Following this, the differences between the highest and second-highest signal of the reflected microwave signal transformed into the time domain and referenced relative to the transmitted microwave signal is determined at every raster point of the lateral, two-dimensional raster and compared with a threshold value. If several coherent raster points at which the respectively determined difference is smaller than the threshold value, exist within the raster, a concealed object has been detected.

The preferred area of application of detecting a concealed object is the detection of a concealed object on the human body, for example, an object kept concealed in an item of clothing, in shoes, in hats and so on, worn by the person. Furthermore, the detection method is also, of course, suitable for objects kept concealed within objects, for example, in bags, suitcases and so on.

The detected object can be, for example, a substance in any possible aggregation condition—solid, liquid or gaseous—wherein the permittivity of the substance must only differ from the high permittivity of water, which is contained to a high degree in perfused tissue. Moreover, there are no restrictions on the shape and on the surface of the object, so that cuboidal, layered or spherical objects, as well as objects with a highly complex shape and surface structure can be reliably and unambiguously detected.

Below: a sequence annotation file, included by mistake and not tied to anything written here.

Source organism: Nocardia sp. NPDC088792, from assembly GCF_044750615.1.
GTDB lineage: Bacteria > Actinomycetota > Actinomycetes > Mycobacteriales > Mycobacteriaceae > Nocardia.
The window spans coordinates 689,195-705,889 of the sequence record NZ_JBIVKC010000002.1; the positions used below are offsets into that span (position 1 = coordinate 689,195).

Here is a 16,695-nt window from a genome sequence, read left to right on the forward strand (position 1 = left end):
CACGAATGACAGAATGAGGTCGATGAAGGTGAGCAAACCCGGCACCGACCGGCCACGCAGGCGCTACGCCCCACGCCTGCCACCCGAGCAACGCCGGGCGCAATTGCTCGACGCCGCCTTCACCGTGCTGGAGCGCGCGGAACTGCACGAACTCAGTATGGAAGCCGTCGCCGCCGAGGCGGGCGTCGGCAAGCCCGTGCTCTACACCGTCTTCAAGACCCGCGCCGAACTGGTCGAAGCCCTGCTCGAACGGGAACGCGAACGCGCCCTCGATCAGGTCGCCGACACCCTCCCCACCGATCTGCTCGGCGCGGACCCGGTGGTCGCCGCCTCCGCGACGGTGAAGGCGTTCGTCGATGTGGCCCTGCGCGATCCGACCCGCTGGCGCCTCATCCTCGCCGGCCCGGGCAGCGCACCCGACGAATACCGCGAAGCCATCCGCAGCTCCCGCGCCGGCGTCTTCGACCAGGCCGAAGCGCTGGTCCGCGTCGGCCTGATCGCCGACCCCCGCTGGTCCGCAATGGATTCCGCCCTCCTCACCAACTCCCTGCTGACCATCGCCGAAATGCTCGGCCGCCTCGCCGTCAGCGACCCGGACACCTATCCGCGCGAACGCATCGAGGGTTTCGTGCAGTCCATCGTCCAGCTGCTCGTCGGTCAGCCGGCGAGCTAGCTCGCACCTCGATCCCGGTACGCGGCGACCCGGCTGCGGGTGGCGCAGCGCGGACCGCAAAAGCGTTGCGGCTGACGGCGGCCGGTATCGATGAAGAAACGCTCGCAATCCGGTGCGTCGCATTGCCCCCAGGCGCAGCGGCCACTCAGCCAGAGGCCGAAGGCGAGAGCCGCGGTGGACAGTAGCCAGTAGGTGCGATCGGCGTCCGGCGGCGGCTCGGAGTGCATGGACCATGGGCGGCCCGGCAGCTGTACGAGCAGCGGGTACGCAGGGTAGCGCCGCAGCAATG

The bandwidth of the transmitted microwave signal should be selected to be indirectly proportional to the thickness of the object to be detected in the transmission direction. The spectrum of the transmitted signal is windowed by the software through filtering by means of Hamming, Hann, Gauss and/or Chebychev filtering. However, the transmission power and the reception sensitivity do not vary in this context.

To minimize any lack of clarity in the detection resulting from mechanical-geometric structures, for example, scattering on the object to be detected, a reprocessing of the amplitude characteristic of the microwave signal, reflected on the concealed object and received at the individual raster points of the lateral, two-dimensional raster, is implemented in the receiver.

For this purpose, in a first embodiment, several respectively adjacent groups comprising a specified number of preferably the same number of raster points positioned adjacent to the respective raster point in the proximity of the respective raster point within an angular segment are specified for every raster point of the lateral raster. Following this, in each group of raster points of the respectively observed raster point, the number of raster points is determined, at which the determined difference between a highest and the second-highest amplitude of the time response of the reflected microwave signal disposed within a selected time interval is smaller than the specified threshold value. If a previously specified number of raster points with a relatively smaller difference between the highest and the second-highest registered amplitude of the time response of the reflected microwave signal by comparison with the specified threshold value have been counted, the respectively observed point is added to the accumulation of raster points which characterise a concealed object.